temple-bar-dublin Temple Bar, Dublin. Image: M. King/Flickr

For ambitious businesses looking to grow in Europe, the Emerald Isle needs to be firmly on their radar, as new research reveals it’s the best place to start a business.

A combination of a business-friendly tax system, easy access to finance and strong economic growth placed Ireland ahead of Slovakia, Latvia and Malta in the inaugural ‘Best Places For Business in Europe’ Index, compiled by World First.

Ireland is regularly cited as a good model for achieving economic recovery post financial crisis. The country’s progressive economic policies have attracted a wealth of foreign investment and seen the likes of Facebook, Google and Microsoft open local offices and creating thousands of jobs.

Ireland is also among the top three for education levels in the EU, with over 92% of the population attaining a high school education.

Edward Hardy, analyst at World First said: “For any business looking to expand in Europe, the first consideration is how easy it will be to make your business successful in your chosen market.

“Our research reveals Ireland as the optimum place to achieve such business success in Europe with new businesses being able to benefit from the Emerald Isle’s growing economy and the business friendly initiatives put in place to assist the private sector. This includes the loosening of Ireland’s tax residency requirements and reducing corporation tax to 12.5% which has led to the influx of a number of multinationals already.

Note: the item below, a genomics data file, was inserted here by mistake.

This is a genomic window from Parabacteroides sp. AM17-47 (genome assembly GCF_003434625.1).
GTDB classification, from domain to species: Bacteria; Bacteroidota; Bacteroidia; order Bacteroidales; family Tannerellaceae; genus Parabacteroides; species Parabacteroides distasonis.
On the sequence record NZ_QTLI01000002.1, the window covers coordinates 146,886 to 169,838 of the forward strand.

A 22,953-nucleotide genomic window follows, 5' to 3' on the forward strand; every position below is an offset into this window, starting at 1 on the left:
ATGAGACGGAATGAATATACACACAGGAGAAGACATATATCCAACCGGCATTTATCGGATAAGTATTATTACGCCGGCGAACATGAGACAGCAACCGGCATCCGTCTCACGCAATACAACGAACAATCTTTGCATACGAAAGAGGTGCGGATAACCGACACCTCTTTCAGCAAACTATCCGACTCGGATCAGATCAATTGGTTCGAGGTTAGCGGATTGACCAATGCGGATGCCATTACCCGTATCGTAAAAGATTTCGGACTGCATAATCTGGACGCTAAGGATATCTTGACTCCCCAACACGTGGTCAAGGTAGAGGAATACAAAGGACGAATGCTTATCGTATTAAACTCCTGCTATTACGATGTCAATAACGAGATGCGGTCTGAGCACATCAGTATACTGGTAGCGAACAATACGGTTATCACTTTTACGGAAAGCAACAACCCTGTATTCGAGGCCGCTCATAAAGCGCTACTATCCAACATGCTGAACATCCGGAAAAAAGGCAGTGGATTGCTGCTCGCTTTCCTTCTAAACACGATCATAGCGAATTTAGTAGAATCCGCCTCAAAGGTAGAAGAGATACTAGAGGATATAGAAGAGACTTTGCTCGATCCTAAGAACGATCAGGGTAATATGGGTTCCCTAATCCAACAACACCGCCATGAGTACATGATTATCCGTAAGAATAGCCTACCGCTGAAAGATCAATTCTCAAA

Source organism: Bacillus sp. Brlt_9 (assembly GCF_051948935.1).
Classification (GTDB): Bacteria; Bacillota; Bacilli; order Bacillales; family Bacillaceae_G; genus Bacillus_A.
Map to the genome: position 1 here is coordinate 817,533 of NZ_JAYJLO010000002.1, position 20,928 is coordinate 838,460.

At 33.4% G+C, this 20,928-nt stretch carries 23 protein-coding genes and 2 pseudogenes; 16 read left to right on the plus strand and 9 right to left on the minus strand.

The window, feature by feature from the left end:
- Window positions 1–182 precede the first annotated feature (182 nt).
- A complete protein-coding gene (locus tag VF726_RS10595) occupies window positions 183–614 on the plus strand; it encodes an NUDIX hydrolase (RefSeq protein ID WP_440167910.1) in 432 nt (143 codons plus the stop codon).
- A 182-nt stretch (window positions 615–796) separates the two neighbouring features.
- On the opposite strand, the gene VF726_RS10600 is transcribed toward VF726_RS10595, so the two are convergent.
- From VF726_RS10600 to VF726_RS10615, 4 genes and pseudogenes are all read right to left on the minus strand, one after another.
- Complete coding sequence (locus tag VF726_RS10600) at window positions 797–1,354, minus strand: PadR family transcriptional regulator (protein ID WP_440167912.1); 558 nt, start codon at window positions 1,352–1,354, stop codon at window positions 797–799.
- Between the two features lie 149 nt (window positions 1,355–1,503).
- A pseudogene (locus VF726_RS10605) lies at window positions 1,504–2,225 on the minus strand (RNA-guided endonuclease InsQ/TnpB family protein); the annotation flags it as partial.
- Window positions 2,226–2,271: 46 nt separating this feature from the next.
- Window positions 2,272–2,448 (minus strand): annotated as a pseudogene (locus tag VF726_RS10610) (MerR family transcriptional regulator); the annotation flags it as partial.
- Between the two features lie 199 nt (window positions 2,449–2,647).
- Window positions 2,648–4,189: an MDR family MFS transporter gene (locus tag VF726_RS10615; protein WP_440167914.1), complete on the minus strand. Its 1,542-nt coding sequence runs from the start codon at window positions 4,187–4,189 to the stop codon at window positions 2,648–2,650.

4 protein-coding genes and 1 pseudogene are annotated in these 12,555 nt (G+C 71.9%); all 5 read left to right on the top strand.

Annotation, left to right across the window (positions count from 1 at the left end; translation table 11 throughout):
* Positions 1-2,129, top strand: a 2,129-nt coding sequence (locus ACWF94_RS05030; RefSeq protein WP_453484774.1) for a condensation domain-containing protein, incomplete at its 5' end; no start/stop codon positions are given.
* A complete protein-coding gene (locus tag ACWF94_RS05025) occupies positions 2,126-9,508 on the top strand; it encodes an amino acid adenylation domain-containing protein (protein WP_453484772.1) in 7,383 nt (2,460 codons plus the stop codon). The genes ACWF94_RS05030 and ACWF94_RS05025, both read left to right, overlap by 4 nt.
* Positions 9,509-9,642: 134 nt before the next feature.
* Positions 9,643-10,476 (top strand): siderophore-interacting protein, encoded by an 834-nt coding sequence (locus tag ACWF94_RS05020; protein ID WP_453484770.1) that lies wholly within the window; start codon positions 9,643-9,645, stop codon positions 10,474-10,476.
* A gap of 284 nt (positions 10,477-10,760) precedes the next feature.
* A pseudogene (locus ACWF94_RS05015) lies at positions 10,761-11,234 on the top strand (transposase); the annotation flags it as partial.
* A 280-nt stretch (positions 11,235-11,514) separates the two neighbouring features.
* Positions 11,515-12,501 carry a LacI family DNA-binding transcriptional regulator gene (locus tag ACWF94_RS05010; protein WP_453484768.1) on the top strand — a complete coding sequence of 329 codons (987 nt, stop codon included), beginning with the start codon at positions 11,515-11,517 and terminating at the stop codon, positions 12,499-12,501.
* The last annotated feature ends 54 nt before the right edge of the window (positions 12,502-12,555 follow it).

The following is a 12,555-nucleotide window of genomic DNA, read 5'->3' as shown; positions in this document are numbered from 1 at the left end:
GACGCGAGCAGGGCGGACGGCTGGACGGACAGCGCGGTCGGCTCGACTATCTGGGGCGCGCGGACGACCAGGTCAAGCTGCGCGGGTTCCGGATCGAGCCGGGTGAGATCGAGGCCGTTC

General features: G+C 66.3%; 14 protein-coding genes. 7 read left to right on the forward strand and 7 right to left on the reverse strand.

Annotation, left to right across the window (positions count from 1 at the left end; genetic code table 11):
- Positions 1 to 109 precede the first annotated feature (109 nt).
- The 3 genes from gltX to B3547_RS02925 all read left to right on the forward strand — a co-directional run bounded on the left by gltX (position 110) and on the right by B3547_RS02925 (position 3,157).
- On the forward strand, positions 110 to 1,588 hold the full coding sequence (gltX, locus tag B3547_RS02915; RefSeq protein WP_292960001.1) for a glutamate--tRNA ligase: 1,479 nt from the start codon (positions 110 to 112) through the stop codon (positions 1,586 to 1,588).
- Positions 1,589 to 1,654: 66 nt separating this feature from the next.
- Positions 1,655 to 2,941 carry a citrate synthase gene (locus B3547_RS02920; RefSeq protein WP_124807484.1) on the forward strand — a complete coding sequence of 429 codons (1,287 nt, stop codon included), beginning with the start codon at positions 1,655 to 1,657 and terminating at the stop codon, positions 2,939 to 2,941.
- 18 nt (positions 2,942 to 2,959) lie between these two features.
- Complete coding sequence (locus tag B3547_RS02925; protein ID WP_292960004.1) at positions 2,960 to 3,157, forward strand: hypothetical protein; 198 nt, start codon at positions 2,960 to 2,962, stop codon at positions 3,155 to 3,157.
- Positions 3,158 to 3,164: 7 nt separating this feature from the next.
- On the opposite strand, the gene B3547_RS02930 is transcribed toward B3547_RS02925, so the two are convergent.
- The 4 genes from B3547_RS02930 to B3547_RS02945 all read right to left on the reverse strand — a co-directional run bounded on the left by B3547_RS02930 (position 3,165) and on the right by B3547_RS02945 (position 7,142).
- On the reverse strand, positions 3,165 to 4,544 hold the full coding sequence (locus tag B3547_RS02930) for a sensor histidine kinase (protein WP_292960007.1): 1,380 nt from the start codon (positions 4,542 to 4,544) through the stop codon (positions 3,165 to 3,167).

Despite the uncertainty caused by the EU referendum, the UK comes 5th on the list beating Spain (10th), France (14th) and Germany (25th).

Italy scored last position due to a toxic mix of low economic growth and a pessimistic attitude among private businesses on the availability of funding.

The criteria covered a range of economic and demographic evidence including Gross Domestic Product (GDP) growth, VAT, business birth and death ratios, corporation tax, education levels, tax breaks for small and medium-sized enterprises (SMEs) and access to finance.

Mr. Hardy added: “Despite the uncertainty caused by the UK’s vote to leave, it remains one of the best places to do business in Europe which bodes well for a post-Brexit UK. As the fastest growing G7 economy, the UK provides businesses with a competitive tax system and access to diverse talent. These key characteristics are what the current government will be keen to highlight when negotiating trade deals post-Brexit as they seek to convince foreign firms that the UK is open for business.”